Call made for privacy of Chinese students in the U.S. to be protected
The Association of American Colleges & Universities and 21 other organizations have signed a statement in response to reports that the federal government has advised universities in the United States to develop protocols for monitoring students and scholars from research institutions affiliated with China's government.
A Yale University sophomore, left, walks with his friend on the school's campus in New Haven, Connecticut. [File Photo: IC]
The statement published on PEN America on Monday says that this "is an area where the government must tread carefully." It advises universities to "zealously safeguard their independence - to maintain their commitment to academic freedom, to uphold the principle of due process, and to respect the privacy rights of students and faculty, no matter their national origins."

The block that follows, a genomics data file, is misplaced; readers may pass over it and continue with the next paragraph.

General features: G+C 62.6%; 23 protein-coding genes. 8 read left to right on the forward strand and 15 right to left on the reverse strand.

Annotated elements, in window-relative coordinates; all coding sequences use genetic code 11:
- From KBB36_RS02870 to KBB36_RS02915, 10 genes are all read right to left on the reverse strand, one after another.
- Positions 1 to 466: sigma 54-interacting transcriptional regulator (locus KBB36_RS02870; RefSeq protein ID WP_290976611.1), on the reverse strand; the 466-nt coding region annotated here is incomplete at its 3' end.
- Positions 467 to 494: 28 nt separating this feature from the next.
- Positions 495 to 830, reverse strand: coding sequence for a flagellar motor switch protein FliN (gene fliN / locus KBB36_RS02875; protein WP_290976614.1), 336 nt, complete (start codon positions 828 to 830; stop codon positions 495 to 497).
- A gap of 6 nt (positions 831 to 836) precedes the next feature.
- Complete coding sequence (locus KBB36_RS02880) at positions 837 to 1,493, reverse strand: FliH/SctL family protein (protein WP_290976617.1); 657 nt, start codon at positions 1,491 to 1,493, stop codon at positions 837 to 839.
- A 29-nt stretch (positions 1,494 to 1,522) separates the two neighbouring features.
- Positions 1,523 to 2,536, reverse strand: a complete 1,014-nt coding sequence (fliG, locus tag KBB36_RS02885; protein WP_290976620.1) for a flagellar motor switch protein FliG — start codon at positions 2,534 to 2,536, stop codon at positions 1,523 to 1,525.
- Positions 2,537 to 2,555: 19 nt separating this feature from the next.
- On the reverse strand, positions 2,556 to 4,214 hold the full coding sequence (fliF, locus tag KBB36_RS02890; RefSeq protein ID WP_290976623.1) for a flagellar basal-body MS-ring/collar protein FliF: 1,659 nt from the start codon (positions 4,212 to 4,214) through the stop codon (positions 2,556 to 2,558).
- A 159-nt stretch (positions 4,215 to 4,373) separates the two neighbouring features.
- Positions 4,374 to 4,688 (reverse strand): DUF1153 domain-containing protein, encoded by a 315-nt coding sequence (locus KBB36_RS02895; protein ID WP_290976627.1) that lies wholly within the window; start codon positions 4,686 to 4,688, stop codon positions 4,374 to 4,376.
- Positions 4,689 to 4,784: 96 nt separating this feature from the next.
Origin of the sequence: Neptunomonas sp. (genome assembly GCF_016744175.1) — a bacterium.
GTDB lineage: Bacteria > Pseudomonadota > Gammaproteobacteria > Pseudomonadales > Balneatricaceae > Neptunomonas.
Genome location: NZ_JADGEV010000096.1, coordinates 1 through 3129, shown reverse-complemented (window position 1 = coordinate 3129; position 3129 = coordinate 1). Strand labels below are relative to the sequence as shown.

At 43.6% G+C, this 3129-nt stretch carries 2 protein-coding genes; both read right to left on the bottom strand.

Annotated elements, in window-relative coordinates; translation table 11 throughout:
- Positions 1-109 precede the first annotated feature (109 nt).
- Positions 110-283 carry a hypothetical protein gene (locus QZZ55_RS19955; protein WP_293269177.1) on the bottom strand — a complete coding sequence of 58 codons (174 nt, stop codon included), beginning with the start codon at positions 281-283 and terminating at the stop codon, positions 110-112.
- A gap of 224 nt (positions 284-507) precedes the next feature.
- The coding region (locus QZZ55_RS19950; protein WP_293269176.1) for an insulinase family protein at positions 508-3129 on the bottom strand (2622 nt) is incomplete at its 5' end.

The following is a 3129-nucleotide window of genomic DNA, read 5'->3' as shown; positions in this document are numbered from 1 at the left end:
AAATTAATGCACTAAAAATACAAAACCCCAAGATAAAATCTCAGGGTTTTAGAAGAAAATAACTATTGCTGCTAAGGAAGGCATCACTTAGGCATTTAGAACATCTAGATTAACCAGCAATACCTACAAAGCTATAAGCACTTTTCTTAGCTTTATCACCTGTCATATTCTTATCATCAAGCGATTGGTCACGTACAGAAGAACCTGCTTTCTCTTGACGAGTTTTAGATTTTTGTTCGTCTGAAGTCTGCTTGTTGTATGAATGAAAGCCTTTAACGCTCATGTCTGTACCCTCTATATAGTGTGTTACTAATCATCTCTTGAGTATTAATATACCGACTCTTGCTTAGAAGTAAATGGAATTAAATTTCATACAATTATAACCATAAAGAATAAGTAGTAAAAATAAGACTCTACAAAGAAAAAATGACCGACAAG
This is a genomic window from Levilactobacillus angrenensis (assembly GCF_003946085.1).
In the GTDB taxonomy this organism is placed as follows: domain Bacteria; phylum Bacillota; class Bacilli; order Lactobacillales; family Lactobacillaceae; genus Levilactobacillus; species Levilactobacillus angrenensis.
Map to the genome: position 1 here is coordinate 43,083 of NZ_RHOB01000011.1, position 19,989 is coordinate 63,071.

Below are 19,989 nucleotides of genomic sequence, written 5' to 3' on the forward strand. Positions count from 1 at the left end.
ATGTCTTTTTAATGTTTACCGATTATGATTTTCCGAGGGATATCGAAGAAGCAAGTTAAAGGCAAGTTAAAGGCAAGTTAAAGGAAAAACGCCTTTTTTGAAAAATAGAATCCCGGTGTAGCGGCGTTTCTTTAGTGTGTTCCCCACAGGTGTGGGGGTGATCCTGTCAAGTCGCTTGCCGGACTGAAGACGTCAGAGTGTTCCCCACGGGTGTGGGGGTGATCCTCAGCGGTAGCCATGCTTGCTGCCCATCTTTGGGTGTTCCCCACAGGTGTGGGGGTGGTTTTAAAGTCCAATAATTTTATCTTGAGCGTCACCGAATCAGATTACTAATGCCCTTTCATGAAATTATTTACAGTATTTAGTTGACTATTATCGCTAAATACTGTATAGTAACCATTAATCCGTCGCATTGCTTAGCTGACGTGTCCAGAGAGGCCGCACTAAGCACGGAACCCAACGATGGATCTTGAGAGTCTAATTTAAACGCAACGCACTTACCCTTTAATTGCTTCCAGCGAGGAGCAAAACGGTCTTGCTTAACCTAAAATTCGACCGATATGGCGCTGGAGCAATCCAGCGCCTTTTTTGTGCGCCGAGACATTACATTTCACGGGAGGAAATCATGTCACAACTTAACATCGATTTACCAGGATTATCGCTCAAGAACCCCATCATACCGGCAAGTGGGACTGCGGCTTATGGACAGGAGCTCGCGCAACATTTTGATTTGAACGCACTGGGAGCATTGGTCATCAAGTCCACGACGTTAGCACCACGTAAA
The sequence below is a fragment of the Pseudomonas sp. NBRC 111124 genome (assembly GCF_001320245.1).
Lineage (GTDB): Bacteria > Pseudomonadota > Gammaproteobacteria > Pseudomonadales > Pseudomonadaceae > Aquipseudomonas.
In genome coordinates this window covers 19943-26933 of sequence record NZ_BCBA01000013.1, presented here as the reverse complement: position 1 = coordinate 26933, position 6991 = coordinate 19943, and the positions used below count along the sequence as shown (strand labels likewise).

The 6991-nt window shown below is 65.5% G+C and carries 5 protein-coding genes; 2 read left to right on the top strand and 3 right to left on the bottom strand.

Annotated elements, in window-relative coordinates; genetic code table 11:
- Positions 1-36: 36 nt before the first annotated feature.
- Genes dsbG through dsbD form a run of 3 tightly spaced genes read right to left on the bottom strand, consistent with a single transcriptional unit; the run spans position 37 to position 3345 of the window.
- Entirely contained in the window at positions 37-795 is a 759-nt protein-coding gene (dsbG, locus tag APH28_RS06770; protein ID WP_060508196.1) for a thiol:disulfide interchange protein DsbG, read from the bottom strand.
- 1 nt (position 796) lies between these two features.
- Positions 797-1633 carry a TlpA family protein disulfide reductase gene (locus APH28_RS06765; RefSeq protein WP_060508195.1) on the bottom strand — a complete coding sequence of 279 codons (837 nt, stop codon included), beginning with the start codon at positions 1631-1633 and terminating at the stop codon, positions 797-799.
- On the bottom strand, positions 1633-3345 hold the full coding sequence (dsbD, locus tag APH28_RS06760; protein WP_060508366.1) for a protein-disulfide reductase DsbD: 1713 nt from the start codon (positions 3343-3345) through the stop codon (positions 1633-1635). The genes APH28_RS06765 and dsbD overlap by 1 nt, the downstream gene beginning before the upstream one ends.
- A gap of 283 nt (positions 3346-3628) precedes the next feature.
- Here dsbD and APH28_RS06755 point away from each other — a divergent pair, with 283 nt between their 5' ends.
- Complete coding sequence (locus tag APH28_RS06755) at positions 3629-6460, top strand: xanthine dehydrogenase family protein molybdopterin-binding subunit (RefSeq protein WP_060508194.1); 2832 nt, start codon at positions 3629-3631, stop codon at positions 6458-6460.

According to the statement, more than 340,000 students from China were studying in the United States last year. The statement says that if this issue is not handled carefully, it "risks hampering the future recruitment of talented foreign students and scholars to American shores."
The statement also warns that "calls to monitor individuals solely based on their country of origin violate norms of due process and should raise alarms in a democracy."
A spokesperson for China's Foreign Ministry has said that exchanges of personnel are a basis for promoting cooperation between China and the United States, and should not be politicized and unreasonably restricted.